The dean of the Capitol press corps, senior executive editor Paul Burka joined the staff of Texas Monthly one year after the magazine’s founding, in 1973. For nearly forty years he has led the magazine’s political coverage and spearheaded its storied roundup of the Best and Worst Legislators each biennium. A lifelong Texan, he was born in Galveston, graduated from Rice University with a B.A. in history, and received a J.D. from the University of Texas School of Law.
Burka is a member of the State Bar of Texas and spent five years as an attorney with the Texas Legislature, where he served as counsel to the Senate Natural Resources Committee.
Burka won a National Magazine Award for reporting excellence in 1985 and the American Bar Association’s Silver Gavel Award. He is a member of the Texas Institute of Letters and teaches at the Lyndon B. Johnson School of Public Affairs at the University of Texas at Austin. He is also a frequent guest discussing politics on national news programs on MSNBC, Fox, NBC, and CNN.
Perry told Bloomberg News that he would announce his decision about whether he would seek a full fourth term as governor by July 1. Why is he holding off on his reelect announcement?
The battle over securing the border has shifted from Arizona to Texas, according to the New York Times.
Perry's vetoes did very little damage to the record of the Eighty-third Legislature.
Brian D. Sweany, Erica Grieder, Sonia Smith and I joined Evan Smith of the Texas Tribune to talk about our picks for the 2013 Ten Best/Ten Worst Legislators list.
The legislators that shaped the Eighty-third Legislative session, for good and bad.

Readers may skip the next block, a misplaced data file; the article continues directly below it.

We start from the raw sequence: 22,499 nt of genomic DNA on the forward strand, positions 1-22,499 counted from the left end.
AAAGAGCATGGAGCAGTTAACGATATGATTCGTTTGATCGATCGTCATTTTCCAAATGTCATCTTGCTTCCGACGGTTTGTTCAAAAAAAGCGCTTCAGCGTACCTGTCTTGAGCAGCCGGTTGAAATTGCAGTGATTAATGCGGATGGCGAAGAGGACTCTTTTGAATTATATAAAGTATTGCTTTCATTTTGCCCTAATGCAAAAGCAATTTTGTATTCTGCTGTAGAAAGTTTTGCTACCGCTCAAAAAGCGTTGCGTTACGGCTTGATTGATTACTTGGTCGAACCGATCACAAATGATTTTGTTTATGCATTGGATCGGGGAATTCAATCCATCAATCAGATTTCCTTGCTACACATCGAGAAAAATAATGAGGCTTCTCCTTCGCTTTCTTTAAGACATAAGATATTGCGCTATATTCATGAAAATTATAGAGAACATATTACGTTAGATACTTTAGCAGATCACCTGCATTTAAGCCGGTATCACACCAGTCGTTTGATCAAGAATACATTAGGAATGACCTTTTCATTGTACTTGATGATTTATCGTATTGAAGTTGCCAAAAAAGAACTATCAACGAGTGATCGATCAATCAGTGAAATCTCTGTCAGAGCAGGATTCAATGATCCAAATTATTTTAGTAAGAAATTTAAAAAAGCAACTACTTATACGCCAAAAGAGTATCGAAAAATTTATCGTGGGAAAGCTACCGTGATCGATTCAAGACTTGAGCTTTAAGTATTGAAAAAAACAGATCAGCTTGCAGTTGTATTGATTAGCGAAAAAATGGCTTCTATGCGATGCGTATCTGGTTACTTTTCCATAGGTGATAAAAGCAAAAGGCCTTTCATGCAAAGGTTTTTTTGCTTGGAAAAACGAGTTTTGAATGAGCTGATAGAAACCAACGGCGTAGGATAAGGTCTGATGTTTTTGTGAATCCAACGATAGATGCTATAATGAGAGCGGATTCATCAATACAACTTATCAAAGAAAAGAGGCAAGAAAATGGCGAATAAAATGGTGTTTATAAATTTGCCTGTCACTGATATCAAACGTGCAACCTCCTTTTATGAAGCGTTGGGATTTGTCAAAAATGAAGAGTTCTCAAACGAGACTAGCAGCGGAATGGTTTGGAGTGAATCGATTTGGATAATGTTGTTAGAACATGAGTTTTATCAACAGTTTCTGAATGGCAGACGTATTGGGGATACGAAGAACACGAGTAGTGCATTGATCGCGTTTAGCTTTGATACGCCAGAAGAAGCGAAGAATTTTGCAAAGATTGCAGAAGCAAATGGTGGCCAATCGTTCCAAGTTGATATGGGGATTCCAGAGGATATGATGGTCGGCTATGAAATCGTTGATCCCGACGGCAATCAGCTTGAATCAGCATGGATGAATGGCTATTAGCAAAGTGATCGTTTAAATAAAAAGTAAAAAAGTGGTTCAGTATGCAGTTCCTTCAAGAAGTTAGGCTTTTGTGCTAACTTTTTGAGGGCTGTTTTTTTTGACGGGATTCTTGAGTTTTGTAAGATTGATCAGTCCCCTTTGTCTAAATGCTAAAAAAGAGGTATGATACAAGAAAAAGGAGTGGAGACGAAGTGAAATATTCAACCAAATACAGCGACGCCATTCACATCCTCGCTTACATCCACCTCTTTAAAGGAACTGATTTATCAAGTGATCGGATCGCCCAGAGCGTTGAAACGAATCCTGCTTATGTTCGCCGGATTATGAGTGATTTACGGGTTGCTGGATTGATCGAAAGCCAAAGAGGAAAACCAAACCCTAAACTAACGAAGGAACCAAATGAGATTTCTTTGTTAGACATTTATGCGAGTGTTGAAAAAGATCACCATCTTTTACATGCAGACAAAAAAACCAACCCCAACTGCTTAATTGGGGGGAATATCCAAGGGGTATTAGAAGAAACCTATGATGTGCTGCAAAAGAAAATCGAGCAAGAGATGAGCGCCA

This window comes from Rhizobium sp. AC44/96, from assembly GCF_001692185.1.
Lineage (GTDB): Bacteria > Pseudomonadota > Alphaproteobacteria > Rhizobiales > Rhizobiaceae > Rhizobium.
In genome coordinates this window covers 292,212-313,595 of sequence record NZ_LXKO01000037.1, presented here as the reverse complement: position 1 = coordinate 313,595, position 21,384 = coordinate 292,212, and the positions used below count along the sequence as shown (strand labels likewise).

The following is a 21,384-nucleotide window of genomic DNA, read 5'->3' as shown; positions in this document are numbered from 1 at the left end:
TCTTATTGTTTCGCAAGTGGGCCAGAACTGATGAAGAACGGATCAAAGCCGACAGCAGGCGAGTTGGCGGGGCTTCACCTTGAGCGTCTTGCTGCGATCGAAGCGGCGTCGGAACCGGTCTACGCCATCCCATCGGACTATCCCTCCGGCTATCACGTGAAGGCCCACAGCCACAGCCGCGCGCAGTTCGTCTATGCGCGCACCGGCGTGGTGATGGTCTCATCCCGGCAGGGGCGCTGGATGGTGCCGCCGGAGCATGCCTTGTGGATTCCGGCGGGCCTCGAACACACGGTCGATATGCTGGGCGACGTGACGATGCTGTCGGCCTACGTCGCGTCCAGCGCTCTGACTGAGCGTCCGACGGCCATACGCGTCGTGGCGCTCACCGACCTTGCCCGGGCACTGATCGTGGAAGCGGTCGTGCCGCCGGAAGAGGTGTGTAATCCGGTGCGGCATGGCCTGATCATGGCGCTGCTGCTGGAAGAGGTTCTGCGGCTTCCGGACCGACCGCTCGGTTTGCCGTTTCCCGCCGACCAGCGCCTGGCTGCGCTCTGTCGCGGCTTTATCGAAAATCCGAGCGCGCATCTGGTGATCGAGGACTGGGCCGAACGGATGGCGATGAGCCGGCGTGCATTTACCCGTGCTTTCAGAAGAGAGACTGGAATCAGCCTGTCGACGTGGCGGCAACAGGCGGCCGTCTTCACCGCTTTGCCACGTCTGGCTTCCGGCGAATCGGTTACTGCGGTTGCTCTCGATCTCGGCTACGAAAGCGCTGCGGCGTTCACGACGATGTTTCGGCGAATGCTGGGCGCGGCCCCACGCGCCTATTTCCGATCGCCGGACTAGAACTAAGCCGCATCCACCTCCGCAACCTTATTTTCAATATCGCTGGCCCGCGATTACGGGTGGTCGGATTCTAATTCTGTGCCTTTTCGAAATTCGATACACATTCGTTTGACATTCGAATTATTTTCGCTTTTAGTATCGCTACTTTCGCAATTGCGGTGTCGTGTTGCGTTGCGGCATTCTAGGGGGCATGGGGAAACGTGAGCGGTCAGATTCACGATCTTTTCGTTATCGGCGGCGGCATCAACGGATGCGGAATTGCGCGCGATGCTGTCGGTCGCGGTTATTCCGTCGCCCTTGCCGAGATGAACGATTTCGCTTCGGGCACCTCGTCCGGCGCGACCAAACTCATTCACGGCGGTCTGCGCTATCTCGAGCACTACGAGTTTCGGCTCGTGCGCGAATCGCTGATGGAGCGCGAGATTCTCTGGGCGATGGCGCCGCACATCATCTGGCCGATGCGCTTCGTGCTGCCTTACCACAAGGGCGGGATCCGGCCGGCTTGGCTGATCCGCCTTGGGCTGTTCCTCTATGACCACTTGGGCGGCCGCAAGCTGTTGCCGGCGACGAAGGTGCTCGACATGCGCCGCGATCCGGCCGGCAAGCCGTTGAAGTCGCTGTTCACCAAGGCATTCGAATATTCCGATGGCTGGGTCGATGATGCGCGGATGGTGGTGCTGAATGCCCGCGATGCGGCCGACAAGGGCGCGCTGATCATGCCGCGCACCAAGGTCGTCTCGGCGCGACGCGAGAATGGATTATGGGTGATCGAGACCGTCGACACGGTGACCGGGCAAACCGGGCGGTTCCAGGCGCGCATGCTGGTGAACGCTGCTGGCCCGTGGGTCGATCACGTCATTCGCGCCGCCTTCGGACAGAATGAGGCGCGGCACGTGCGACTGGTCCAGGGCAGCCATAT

Governor Rick Perry on Tuesday added abortion and juvenile sentencing to the special session call.
Governor Rick Perry deserves praise for being on the right side of the rigor debate.
The final touches on the magazine story will be completed today and the names will be tweeted on Texas Monthly's Twitter account next Wednesday at high noon.
For the Eighty-second Legislature (our twentieth at the Capitol), everything old was new again: the state faced a budget deficit; the governor harbored presidential ambitions; the members of the Best list were hard to find; and the names on the Worst list picked themselves.
It was a new era at the Capitol, with a new Speaker and a new mood of peace, love, and bipartisanship in the war-torn House. But the eighty-first legislative session turned out to be a lot like the eighty that came before it—some heroes, some villains, and enough hot air to last until 2011.
The eightieth session began with a Speaker’s race, ended with a Speaker’s race, and was consumed in between by the usual mix of nuanced issues and nasty politics. Along the way, a handful of lawmakers put the common good ahead of all else. And a handful of lawmakers didn’t.
The 83rd Legislature was the best session in many years, going back to at least 2003, when Republicans completed their sweep of Texas politics by securing a majority in the House of Representatives.
The sticking point in the budget negotiations between the House and Senate was the System Benefit Fund.